In the context of the center's project to translate and make available the documents related to the history of Qatar and the Arabian Gulf countries in various archives, the project began with the publication of "Selections from the Records of the Bombay Government". Subsequently, the first volume of "Selections from the National Archives of Delhi" was published, covering the period between 1871 and 1840. The second volume of this series was issued in collaboration with Hamad Bin Khalifa University Press. This volume contains translations of documents pertaining to Qatar and the Arabian Gulf countries, as well as their relations with various international, regional, and local powers during the period between 1875 and 1872, as described in the reports of the Government of British India. These reports include correspondence, telegraphs, and communications exchanged between Residents, Agents, and Commandants of Indian Navy ships and their chiefs at the Ministry of State for India and the British Foreign Office. They also contain letters from the region's Sheikhs and traders, reflecting aspects of their affairs, reactions, and interactions with significant events, as some of them participated in or witnessed these occurrences. Therefore, the volume covers a variety of topics, including political, military, economic, social, and others.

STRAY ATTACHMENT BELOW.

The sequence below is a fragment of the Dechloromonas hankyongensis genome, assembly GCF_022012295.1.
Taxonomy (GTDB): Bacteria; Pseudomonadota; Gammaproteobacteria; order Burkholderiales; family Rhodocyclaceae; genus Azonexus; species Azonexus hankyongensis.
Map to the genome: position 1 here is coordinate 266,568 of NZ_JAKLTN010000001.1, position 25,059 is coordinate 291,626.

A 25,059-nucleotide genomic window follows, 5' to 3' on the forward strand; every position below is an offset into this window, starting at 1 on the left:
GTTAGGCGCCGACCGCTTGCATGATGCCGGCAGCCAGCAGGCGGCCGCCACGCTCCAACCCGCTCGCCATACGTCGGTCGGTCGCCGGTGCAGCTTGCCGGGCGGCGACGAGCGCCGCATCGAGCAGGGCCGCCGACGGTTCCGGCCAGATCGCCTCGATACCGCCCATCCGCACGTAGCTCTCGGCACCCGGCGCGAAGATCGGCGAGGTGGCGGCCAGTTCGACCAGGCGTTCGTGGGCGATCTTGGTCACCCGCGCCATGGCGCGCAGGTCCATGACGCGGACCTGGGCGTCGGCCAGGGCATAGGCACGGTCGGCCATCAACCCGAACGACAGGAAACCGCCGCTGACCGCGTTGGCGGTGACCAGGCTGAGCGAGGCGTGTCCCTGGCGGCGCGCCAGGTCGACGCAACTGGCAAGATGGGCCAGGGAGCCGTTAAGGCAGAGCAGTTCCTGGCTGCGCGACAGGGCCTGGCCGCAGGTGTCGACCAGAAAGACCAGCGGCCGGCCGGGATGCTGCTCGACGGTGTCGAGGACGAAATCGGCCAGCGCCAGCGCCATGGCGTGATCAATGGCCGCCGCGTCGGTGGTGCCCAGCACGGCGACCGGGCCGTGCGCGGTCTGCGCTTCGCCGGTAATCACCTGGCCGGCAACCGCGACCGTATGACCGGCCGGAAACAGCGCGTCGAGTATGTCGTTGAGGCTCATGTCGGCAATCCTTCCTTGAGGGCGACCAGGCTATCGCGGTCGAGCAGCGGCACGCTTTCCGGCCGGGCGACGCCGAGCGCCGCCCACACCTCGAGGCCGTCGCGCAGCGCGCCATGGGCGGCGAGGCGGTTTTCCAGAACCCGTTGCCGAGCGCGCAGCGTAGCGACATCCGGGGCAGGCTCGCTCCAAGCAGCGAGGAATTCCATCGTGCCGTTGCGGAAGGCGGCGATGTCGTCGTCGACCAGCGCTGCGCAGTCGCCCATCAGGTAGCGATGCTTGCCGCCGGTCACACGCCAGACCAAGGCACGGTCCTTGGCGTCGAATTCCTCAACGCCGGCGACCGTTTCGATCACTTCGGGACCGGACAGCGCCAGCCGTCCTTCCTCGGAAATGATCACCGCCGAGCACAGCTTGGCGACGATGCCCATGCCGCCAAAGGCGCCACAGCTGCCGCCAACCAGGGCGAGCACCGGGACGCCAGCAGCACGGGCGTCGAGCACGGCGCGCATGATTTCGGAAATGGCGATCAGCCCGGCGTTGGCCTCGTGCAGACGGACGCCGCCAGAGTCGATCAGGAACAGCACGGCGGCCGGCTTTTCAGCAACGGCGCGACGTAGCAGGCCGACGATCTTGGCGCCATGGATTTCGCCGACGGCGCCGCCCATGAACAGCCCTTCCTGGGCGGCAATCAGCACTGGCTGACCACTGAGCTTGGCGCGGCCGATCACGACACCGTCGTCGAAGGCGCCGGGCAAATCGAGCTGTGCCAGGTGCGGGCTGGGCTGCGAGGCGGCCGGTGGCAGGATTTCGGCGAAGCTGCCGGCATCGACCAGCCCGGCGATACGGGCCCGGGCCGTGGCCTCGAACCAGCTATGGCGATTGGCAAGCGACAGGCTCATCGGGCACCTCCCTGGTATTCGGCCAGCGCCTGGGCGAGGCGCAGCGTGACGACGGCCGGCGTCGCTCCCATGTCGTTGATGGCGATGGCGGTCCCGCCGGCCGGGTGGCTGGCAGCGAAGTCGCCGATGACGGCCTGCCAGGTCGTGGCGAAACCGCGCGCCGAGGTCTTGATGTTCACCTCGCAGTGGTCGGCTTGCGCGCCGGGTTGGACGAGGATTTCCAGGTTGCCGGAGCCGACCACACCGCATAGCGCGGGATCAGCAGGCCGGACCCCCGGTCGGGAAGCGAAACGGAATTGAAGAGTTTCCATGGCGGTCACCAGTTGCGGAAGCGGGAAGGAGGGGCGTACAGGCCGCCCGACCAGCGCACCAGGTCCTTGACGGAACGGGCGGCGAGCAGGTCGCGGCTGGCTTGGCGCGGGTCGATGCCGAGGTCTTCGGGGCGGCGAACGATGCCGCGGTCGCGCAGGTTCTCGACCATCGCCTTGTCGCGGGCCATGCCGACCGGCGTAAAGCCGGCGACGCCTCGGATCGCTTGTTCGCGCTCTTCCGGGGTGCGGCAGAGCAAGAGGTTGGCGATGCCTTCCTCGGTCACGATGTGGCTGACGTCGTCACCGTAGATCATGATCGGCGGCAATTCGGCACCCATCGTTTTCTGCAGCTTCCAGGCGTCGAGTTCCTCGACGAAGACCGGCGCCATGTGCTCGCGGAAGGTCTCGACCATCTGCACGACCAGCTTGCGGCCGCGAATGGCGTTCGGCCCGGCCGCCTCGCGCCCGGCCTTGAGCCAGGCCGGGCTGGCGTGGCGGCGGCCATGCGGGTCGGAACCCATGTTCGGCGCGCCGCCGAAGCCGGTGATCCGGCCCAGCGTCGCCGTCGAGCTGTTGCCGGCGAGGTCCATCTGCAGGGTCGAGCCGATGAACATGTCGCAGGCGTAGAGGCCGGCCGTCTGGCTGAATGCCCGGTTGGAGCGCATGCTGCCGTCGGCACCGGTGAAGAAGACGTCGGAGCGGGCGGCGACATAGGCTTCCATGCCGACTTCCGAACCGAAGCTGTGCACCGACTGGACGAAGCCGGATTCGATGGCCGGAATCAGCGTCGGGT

This volume covers a vital period in the history of Qatar and the Arabian Gulf, which began with the advent of the Ottoman campaign in the region in 1871. It explains the attitude of British authorities in the Gulf towards the arrival of the Ottomans, as the Ottoman forces entered Al-Ahsa and Qatif at the request of Abdullah Bin Faial Bin Turki to support him against his brother. Subsequently, an Ottoman garrison was stationed in Qatar. These documents describe the British fears regarding the Ottoman consideration of attaching Bahrain, and the issuance of directions by the British Government to refer the issue to arbitration. These concerns intensified especially after Saud Bin Faisal resorted to Bahrain, the movements of Ottoman ships in Gulf waters, and the dispatch of soldiers and provisions from Basra and Kuwait to Ottoman garrisons in Al-Ahsa, Qatif, and Qatar. Additionally, the documents cover the movements of some Ottoman forces from Najd to Hijaz.Moreover, these documents also reveal the British attitude towards the Ottoman presence and the attitudes of the region's rulers towards the Ottomans, particularly Sheikh Jasim Bin Mohamed Bin Thani, who supported the Ottoman presence due to his Islamic creed and his desire to rid Qatar of British imperial interests. Furthermore, the documents in this volume highlight the phases of the collapse of the second Saudi State